What is the difference between a perfect foresight equilibrium and a rational expections equilibrium?

Why is it the same in case of a non-stochastic model?

Can there be a perfect foresight equilibrium in a stochastic model?

  • $\begingroup$ This is a great question, but to be sure I can speak exactly to your point, do you mind sharing the source where you saw the definition of PFE, and REE as well as the statement that these solution concepts coincide when the model is non-stochastic. $\endgroup$
    – Regio
    Commented Apr 19, 2020 at 23:21
  • $\begingroup$ Thanks. I read these statements in Evans and Honkapohja (2001), expectations and learning in macroeconimcs, I think. They use these terms without really explaining them. Check the following google books link : books.google.be/… $\endgroup$ Commented Apr 24, 2020 at 16:02
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    $\begingroup$ That makes sense these concepts can take various forms depending on the type of model you are working on, so probably that is why they decided to treat the concepts less formally. I will attempt an answer to your question. $\endgroup$
    – Regio
    Commented Apr 24, 2020 at 17:10

1 Answer 1


This is not a formal definition, but a useful piece of intuition. I think that the best way to think about it is that when there is uncertainty in a model it arises mainly in two forms either there is information that some agents have, but not every agent has it (private information), or there are truly random events that no one knows (in game theory jargon, these are moves by nature).

This difference is key because private information affects agents' decisions. So for example, if the model predicts that people will act differently depending on their private information, a rational expectation equilibrium assumes that everyone understands this, and so by observing people's actions, they can infer their private information. If the "relevant outcome" that agents have to predict. depends only on all the private information dispersed among people, probably you can see how you can get people behaving as if they had perfect foresight.

Contrast the assumption of rational expectations with an assuming that agents are agnostic about how other agents use their private information to make decisions, or with assuming that agents predict the "relevant outcome" only using their own private information and past trends of the relevant outcome. In these cases, we should not expect a perfect foresight equilibrium.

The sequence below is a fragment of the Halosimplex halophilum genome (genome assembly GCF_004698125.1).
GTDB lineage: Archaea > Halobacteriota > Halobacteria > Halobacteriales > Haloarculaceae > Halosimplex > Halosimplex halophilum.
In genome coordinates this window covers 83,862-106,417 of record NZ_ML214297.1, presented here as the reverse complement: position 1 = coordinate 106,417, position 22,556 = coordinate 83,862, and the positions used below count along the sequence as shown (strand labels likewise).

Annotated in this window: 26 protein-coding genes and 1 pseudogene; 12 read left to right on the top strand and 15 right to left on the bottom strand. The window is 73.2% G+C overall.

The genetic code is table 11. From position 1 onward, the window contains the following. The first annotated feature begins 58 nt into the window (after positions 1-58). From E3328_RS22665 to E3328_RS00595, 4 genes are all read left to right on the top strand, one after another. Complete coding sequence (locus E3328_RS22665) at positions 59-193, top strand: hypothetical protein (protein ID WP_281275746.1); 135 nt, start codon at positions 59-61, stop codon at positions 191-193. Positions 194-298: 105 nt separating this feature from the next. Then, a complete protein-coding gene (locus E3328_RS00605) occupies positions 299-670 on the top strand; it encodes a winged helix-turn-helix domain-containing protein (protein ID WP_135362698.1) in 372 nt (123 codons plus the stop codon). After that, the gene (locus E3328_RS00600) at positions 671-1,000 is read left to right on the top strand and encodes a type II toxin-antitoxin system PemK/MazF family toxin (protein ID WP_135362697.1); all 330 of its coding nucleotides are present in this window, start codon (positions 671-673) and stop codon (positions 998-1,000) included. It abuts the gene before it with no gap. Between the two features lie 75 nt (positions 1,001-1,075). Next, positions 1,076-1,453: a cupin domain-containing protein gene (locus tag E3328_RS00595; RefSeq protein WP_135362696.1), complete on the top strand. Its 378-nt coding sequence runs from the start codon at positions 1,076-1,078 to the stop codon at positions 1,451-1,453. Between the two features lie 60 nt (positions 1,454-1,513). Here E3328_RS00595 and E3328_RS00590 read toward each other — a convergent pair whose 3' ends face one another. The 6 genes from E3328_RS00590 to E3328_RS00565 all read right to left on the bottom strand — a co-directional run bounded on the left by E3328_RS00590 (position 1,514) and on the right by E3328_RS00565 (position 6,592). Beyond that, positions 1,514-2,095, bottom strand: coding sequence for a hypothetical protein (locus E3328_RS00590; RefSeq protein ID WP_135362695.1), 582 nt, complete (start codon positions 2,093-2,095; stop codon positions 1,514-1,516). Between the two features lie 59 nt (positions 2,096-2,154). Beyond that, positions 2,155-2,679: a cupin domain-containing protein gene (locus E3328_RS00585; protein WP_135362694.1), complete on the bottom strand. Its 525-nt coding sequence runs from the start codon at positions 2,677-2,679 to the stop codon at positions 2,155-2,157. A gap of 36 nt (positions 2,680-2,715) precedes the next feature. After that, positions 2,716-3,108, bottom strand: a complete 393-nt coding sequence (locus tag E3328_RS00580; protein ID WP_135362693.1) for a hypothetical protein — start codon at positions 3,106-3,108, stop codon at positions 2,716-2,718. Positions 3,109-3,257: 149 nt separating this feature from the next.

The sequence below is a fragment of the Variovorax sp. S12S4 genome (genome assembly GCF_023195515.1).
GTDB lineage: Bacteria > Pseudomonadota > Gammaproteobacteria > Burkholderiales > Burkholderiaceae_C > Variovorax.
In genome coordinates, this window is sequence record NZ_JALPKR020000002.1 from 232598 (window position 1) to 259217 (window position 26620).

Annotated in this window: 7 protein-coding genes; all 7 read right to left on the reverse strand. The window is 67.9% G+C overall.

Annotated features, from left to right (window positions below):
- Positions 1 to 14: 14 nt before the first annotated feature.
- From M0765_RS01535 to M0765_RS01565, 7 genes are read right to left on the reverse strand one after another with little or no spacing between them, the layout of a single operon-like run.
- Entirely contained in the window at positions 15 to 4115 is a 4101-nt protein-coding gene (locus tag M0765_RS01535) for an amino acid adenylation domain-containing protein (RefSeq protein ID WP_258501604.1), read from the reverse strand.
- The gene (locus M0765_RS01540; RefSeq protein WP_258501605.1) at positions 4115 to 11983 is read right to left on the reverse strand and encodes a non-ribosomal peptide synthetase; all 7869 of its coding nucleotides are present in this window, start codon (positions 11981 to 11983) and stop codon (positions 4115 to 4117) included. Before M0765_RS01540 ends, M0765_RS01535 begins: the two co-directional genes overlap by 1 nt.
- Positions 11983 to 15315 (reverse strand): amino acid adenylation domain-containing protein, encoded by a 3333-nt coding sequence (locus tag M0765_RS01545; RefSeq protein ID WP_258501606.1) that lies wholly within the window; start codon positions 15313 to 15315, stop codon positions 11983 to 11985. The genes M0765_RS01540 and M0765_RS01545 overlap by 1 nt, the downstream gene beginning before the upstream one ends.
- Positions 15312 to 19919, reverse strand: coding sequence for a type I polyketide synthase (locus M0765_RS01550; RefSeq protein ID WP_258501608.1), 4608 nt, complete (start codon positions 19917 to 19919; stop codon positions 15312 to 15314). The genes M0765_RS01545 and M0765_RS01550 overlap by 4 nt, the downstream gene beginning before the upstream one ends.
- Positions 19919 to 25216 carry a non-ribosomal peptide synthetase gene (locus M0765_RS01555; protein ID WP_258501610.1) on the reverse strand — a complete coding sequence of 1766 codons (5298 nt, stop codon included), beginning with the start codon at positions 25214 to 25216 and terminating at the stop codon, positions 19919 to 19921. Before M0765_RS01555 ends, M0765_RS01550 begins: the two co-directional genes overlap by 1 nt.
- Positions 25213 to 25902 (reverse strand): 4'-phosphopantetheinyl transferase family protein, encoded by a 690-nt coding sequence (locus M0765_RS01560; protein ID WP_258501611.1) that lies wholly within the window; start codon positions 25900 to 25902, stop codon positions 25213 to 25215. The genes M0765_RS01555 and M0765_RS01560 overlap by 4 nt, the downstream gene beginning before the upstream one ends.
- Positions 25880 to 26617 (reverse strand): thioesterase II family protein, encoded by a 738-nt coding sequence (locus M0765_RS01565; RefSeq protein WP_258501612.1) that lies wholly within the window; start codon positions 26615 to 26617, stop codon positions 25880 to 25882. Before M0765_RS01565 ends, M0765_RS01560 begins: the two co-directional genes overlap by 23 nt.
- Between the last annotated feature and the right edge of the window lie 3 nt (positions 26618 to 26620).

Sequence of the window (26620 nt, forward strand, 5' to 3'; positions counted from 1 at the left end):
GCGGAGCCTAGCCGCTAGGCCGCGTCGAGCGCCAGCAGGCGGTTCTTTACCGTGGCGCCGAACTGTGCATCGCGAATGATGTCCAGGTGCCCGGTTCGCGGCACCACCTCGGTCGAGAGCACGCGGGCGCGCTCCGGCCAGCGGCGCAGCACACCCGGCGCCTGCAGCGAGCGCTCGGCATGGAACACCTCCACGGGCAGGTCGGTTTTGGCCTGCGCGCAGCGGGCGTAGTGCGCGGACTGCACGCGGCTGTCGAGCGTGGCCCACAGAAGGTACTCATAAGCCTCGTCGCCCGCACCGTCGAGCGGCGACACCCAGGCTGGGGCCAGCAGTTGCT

How does that relate to stochastic models?

If the source of uncertainty is not only the existence of private information, but also "true randomness" then even a rational expectations equilibrium will not have perfect foresight (except perhaps by coincidence). Loosely speaking, if the model is stochastic, then it will predict many possible outcomes (each with some probability attached, perhaps), and agents will also expect these outcomes in a rational expectations equilibrium. Thus maybe agents make a decision based on the most likely outcome, however, this outcome may or may not occur (i.e. no perfect foresight).

(Further readings)

In the Wikipedia entry on this topic, here, you can see that rational expectation simply assumes that agent's expectations are the same as the model's predictions, so if the model is not stochastic (it has a unique prediction) agents anticipate it, hence the perfect foresight. But otherwise, these two concepts do not coincide.

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    $\begingroup$ IMHO, the best book on rational expectations in general that also specifically answers your question ( and others ) is this book: amazon.com/Limits-Rational-Expectations-Hashem-Pesaran/dp/… $\endgroup$
    – mark leeds
    Commented Apr 25, 2020 at 2:36
  • $\begingroup$ I kind of get how you explain rational expectations with private information, however this is a very atypical context/description for RE I would think. Typically agents are homogeneous and it's more that they make model consistent expectations, know the true law of motion of the economy, have full information etc. $\endgroup$ Commented May 18, 2020 at 21:39

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